The Figure 1.0 below schematically depicts the two information processing stages, "preattentive (or "ambient) and "attentive.' (or focal).
Visual information is detected by the most elementary parts of the nervous system, the eyes, ears, etc. in the preattentive stage. At this point, the visual input is coarsely processed for raw sensory attributes such as color, shape, size, and location in the visual field. Meaning is not attached to an object, so Mr. Z 's information processing system might register a blob of blue (coat) or white (hat) in the visual field, but would not yet interpret the blob as a person. In fact, he would not be consciously aware that it was there.
This preattentive stage has four important properties:
-It is automatic and occurs without volition, At we are unaware that we are doing it.
-Information remains in sensory memory for only a small fraction of a second. If not penetrating the attention filter, it is then permanently lost.
-It only analyzes as far as basic properties of color, size, location, etc. The meaning of the blue blob is unknown
-It has a very large capacity. It can process the entire visual field simultaneously
This last property is critical, because the vast quantity of information is too large for subsequent processing stages to handle. There needs to be a mechanism for selecting an information subset for more detailed analysis.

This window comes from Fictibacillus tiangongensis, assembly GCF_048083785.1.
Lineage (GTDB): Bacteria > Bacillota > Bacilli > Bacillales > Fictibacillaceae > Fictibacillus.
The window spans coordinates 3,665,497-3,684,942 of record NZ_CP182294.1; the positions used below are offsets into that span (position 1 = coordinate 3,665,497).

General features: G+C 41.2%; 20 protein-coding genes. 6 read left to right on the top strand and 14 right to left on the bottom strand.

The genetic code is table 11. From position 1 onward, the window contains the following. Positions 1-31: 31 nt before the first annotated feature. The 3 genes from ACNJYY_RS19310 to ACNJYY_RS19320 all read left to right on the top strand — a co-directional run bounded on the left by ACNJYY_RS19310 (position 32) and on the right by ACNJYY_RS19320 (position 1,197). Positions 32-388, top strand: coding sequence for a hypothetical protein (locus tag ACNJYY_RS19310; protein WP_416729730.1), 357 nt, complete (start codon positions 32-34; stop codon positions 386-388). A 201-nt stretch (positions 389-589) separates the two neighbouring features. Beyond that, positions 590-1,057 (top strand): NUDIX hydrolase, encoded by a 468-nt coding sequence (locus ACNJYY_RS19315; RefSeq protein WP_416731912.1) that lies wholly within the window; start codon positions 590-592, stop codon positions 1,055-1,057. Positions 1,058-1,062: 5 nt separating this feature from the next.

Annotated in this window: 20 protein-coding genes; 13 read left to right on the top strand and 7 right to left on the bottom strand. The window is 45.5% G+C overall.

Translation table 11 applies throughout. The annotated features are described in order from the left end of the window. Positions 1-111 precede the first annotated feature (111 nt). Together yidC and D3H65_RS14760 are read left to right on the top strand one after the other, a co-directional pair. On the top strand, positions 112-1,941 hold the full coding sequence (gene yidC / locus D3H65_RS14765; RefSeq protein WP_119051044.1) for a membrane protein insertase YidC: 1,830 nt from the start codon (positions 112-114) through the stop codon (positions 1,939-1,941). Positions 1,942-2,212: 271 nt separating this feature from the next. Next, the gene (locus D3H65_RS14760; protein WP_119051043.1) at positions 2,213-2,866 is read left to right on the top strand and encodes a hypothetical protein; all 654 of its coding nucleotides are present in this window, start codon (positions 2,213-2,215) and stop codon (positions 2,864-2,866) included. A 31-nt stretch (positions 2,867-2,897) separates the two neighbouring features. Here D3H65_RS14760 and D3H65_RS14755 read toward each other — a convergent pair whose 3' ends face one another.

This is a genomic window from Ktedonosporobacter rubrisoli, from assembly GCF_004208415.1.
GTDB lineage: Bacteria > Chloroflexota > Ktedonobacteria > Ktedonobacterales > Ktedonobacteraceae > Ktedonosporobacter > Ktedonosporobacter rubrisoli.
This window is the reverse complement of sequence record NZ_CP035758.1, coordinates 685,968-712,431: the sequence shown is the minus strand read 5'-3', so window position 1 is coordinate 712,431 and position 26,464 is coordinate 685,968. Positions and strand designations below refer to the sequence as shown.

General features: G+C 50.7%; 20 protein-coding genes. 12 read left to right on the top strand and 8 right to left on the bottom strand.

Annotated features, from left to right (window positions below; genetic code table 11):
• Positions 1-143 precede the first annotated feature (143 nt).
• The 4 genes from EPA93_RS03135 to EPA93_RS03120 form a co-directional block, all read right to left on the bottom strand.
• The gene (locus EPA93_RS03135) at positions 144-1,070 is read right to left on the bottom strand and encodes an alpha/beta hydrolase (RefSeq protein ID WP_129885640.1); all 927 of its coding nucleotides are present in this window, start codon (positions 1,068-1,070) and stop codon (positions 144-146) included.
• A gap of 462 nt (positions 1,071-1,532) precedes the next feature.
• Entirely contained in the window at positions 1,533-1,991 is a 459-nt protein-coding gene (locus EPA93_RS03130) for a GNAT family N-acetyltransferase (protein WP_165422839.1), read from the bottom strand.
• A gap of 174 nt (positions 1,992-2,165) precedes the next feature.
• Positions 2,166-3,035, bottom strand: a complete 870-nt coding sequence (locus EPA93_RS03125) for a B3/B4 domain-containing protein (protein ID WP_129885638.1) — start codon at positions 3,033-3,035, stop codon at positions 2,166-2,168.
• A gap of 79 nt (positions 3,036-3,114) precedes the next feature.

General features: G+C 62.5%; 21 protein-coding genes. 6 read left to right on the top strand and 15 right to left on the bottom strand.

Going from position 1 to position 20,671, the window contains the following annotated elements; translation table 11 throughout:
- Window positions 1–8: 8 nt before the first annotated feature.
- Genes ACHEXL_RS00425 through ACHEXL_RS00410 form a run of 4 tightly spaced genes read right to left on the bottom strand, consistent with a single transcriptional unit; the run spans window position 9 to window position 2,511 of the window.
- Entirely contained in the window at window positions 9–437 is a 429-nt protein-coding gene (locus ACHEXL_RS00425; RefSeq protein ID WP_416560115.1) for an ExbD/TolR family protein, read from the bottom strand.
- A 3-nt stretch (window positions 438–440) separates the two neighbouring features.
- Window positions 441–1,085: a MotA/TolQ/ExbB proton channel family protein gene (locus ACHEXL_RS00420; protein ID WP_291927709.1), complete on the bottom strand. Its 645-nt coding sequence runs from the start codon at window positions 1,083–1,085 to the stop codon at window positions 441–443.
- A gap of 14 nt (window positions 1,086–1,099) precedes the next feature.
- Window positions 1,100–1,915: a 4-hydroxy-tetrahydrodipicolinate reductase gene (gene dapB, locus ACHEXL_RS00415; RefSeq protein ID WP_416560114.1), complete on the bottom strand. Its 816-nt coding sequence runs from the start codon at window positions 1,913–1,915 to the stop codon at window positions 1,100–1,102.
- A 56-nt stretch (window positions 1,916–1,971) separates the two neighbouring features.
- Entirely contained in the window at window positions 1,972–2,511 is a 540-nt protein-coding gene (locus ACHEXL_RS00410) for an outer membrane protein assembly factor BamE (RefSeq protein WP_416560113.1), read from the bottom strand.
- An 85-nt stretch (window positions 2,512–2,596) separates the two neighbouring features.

This mechanism is called ''attention" and is sometimes depicted as a spotlight that focuses processing on a selected part of the visual field - it defines an area of 3-D space for detailed examination. Attention is usually viewed as a filter the cyclist uses to focus his or her limited mental resources to important parts of the visual field and to exclude extraneous parts.
To see how this all works in practice, imagine a cyclist moving through the environment.
- Some sensory information (a blob of blue) registers in the peripheral field, where acuity is low.
- Something is there, but the cyclist doesn't know what it is.
- Next. the cyclist involuntarily moves his eyes and the attentional spotlight toward the object for further processing. In doing so, the cyclist causes the object's image to fall on the fovea, the area of the retina with the highest resolution. Once in focus with attention the blob becomes a well-defined shape.